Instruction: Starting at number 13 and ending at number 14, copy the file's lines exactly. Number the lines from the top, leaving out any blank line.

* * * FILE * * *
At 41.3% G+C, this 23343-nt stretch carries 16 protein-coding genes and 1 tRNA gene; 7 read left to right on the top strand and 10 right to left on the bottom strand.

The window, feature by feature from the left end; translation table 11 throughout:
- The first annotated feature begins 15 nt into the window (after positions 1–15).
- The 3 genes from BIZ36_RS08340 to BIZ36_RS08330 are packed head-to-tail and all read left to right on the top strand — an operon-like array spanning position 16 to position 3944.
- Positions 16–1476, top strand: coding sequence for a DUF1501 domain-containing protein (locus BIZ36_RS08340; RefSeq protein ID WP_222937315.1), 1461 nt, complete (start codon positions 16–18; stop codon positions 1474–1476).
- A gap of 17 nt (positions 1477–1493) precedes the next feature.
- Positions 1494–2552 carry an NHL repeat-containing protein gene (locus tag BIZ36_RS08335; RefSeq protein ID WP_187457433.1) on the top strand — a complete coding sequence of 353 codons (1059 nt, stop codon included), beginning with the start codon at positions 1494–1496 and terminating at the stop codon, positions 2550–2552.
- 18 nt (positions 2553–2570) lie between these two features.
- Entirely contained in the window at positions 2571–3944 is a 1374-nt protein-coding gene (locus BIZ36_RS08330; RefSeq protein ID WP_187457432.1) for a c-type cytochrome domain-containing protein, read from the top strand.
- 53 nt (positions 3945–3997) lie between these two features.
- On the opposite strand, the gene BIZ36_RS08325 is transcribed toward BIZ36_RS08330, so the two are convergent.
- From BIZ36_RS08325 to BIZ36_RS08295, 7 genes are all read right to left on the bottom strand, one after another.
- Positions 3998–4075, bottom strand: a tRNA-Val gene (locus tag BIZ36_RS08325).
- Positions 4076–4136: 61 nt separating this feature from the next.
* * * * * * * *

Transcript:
- Positions 3998–4075, bottom strand: a tRNA-Val gene (locus tag BIZ36_RS08325).
- Positions 4076–4136: 61 nt separating this feature from the next.